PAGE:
The Five Year Forward View for Mental Health (FYFVMH, February 2016) reports that “NHS England should invest to ensure that by 2020/21, at least 30,000 more women each year access evidence-based specialist mental health care during the perinatal period, defined as the period during pregnancy and up to one year after delivery. Care should include access to psychological therapies.” The subsequent FYFV Implementation Plan states that “multi-disciplinary teams are vital for perinatal mental health (PNMH) and must be able to provide psychological and therapeutic support and interventions”. “To build perinatal mental health capacity, Health Education England (HEE) is leading work to develop a competency framework describing the skills needed in the workforce.” Variable outcomes and access to psychological therapies for women in the perinatal period have been identified as key issues for Improving Access to Psychological Therapy (IAPT) services.

The HEE Mandate (Mental Health Workforce Strategy, 2016) identifies work force transformation being required across the PNMH pathway. To date, the specialist PNMH workforce is very small. Nationally, a training programme is being rolled out to upskill 10 “super-specialist” clinical psychologists and 20 trainee clinical psychologists in PNMH in 2017/18, to expand in subsequent years. Extended training opportunities are available with the Royal College of Psychiatry to train more specialist perinatal psychiatrists. In the North West, scoping exercises have identified significant gaps in the current provision for PNMH care. A new Mother and Baby Unit is being commissioned in Lancashire and there are to be Specialist PNMH Community Teams within Mental Health Trusts. Training will be commissioned to upskill the workforce of these new services, as well as the wider workforce who come into contact with women during the perinatal period, such as in IAPT services. There are plans to deliver a series of PNMH masterclasses and conferences in the northwest.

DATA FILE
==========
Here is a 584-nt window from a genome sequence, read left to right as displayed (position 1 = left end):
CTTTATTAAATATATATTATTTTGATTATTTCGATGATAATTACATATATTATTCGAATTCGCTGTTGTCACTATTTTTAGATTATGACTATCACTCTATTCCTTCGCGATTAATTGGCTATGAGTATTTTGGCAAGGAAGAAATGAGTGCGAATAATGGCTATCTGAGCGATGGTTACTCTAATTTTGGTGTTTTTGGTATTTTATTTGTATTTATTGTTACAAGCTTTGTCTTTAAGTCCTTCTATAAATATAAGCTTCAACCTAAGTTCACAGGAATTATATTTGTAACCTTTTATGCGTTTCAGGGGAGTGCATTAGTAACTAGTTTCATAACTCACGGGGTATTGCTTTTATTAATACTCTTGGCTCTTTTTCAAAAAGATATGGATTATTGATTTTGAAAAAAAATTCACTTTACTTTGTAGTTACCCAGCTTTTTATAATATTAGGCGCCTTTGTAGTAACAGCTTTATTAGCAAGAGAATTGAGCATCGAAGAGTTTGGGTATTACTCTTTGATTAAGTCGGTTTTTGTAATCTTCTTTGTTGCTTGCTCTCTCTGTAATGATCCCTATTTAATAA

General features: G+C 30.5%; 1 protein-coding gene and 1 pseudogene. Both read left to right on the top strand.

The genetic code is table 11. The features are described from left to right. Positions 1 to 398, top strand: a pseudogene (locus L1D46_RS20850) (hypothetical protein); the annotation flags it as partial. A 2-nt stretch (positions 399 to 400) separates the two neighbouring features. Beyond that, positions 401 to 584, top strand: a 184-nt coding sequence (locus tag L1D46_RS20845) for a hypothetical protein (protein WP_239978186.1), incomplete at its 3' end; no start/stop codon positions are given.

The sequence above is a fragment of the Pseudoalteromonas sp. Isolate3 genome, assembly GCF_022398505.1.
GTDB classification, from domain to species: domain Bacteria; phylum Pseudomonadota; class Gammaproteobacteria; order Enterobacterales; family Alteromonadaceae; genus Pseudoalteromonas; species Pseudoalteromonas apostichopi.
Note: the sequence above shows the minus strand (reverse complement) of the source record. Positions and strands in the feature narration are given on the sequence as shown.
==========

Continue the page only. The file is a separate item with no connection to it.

HEE has commissioned a PNMH Competency Framework from the Tavistock and Portman NHS Foundation Trust, identifying the competencies required in PNMH care for the whole, multi-disciplinary workforce supporting women during the perinatal period. In the competency framework, there is a core domain, the ‘Perinatal Frame of Mind’, which is about bearing in mind the mother, infant and father/other caregivers at all times during care. There are nine other domains of competency:

  1. Knowledge of common emotional and physiological changes
  2. Understanding perinatal mental health conditions
  3. Having an open conversation about perinatal mental health
  4. Understanding the mother’s feelings about her baby
  5. Understanding the impact of pregnancy on others
  6. Understanding difference, stigma and barriers to care
  7. Understanding risk and protective factors
  8. Safeguarding vulnerable women and infants
  9. Understanding and valuing the multidisciplinary team and pathway.

 

The competency framework and an online feedback questionnaire are currently being piloted across geographical areas with a range of perinatal mental health services and training provision available. A wide variety of staff, in a range of services accessed by women during the perinatal period are being approached and the framework will to be used to highlight training needs. It is currently being piloted within the northwest, with support of the North West Coast Strategic Clinical Network and Health Education. Feedback from the nationwide pilots is being collated by HEE and the competency framework will be available later this year for use in services. We will keep you updated of further news and please contact us in the meantime for more information.

Dr Julia Boot
Project Manager - North West Psychological Professions Network
Health Education England working across the North West
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Libby Sedgley
Senior Programme Manager - Education Transformation and Commissioning
Health Education England working across the North West
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